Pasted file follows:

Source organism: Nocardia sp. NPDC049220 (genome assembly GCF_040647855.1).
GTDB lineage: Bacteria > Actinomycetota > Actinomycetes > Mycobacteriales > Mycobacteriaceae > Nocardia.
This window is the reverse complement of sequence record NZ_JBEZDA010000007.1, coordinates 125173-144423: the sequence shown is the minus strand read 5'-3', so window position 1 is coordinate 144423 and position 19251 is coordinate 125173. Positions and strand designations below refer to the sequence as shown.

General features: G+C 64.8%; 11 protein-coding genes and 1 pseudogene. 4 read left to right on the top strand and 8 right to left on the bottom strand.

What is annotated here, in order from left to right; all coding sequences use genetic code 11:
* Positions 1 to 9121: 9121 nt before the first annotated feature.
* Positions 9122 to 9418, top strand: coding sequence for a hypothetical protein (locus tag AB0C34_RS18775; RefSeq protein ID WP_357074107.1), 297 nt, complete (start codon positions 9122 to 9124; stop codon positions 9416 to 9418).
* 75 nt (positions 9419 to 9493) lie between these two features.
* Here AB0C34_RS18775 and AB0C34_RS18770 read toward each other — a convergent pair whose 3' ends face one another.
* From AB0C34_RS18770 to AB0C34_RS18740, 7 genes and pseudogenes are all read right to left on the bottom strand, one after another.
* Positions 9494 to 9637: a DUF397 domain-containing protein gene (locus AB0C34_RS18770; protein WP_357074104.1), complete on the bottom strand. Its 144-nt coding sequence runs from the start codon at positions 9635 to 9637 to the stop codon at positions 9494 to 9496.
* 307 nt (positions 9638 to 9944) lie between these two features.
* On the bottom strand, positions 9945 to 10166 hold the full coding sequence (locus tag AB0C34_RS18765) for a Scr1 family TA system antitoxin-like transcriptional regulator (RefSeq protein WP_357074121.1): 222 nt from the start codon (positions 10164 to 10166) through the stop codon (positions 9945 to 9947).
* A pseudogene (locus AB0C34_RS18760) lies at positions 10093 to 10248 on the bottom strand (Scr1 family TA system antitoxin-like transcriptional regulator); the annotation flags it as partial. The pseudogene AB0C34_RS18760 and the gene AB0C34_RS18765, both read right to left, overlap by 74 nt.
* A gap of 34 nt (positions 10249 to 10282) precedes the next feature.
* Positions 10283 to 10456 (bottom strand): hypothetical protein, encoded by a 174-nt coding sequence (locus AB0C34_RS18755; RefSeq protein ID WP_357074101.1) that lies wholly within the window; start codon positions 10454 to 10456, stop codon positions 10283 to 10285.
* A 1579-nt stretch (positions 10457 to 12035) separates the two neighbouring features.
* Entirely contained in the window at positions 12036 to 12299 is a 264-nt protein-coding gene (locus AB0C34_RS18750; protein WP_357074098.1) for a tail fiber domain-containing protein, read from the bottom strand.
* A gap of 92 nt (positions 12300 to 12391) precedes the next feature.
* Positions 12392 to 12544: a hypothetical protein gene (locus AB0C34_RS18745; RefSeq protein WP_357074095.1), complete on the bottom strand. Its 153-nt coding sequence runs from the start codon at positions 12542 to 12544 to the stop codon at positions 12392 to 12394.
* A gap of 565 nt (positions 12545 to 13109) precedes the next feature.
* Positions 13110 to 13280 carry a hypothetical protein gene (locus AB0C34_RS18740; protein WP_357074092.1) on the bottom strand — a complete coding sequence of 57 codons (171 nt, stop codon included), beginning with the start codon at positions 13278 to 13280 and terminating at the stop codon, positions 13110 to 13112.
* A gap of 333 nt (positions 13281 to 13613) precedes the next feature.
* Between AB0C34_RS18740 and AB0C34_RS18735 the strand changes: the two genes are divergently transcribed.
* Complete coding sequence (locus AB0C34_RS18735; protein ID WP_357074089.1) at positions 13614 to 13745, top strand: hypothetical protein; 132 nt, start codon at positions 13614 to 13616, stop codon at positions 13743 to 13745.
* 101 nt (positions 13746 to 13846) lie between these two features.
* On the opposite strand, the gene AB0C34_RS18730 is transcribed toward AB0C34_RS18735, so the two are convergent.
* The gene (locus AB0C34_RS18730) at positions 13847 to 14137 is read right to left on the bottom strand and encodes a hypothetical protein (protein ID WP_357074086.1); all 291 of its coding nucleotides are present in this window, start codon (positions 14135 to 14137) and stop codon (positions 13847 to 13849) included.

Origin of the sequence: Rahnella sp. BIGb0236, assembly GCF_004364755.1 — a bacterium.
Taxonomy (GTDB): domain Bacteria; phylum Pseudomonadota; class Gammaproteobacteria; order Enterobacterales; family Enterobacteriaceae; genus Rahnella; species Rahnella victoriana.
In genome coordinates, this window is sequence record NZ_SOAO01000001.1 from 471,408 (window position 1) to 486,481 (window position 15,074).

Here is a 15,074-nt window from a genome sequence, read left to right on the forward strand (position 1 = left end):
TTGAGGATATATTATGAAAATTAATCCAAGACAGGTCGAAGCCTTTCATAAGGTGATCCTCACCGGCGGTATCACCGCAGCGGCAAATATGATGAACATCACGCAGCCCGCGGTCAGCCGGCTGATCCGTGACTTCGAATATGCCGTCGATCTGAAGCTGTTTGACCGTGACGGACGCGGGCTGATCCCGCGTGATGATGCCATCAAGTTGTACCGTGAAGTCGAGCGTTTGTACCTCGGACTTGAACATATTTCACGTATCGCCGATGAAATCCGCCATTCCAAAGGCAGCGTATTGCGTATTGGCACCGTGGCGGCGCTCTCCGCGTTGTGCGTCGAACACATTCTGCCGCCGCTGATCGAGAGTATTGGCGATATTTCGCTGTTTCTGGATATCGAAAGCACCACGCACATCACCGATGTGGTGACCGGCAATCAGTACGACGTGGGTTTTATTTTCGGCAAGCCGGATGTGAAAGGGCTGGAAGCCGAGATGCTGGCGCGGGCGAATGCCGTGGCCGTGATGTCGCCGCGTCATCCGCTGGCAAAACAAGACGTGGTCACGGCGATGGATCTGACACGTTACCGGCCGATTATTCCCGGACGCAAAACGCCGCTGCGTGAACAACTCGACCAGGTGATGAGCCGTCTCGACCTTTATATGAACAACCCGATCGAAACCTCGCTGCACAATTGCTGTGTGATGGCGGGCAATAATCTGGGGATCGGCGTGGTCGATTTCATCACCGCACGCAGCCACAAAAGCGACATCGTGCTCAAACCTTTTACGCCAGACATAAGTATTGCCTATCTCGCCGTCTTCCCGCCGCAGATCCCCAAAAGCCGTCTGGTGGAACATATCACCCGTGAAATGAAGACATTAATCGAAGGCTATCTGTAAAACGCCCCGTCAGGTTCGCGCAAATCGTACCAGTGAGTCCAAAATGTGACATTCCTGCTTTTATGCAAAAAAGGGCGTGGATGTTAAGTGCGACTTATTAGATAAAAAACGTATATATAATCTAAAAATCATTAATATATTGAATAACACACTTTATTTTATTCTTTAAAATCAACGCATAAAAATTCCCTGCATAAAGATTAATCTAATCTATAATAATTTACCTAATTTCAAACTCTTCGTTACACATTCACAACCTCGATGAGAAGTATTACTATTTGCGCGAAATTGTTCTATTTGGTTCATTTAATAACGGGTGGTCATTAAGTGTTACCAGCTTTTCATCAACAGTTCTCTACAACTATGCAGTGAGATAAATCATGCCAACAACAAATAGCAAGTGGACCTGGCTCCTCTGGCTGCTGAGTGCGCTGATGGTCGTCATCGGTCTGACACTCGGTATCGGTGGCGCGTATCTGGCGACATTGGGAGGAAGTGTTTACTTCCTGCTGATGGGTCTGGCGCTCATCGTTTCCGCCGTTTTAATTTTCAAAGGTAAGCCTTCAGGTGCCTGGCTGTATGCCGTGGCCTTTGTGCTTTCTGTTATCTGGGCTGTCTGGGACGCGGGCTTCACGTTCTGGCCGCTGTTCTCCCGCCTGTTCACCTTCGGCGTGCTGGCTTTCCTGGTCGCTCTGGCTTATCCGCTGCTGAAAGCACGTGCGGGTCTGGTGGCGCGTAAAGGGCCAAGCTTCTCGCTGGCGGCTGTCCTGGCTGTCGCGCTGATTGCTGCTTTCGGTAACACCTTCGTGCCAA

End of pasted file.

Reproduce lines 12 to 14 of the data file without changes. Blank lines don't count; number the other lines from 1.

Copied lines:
* 307 nt (positions 9638 to 9944) lie between these two features.
* On the bottom strand, positions 9945 to 10166 hold the full coding sequence (locus tag AB0C34_RS18765) for a Scr1 family TA system antitoxin-like transcriptional regulator (RefSeq protein WP_357074121.1): 222 nt from the start codon (positions 10164 to 10166) through the stop codon (positions 9945 to 9947).
* A pseudogene (locus AB0C34_RS18760) lies at positions 10093 to 10248 on the bottom strand (Scr1 family TA system antitoxin-like transcriptional regulator); the annotation flags it as partial. The pseudogene AB0C34_RS18760 and the gene AB0C34_RS18765, both read right to left, overlap by 74 nt.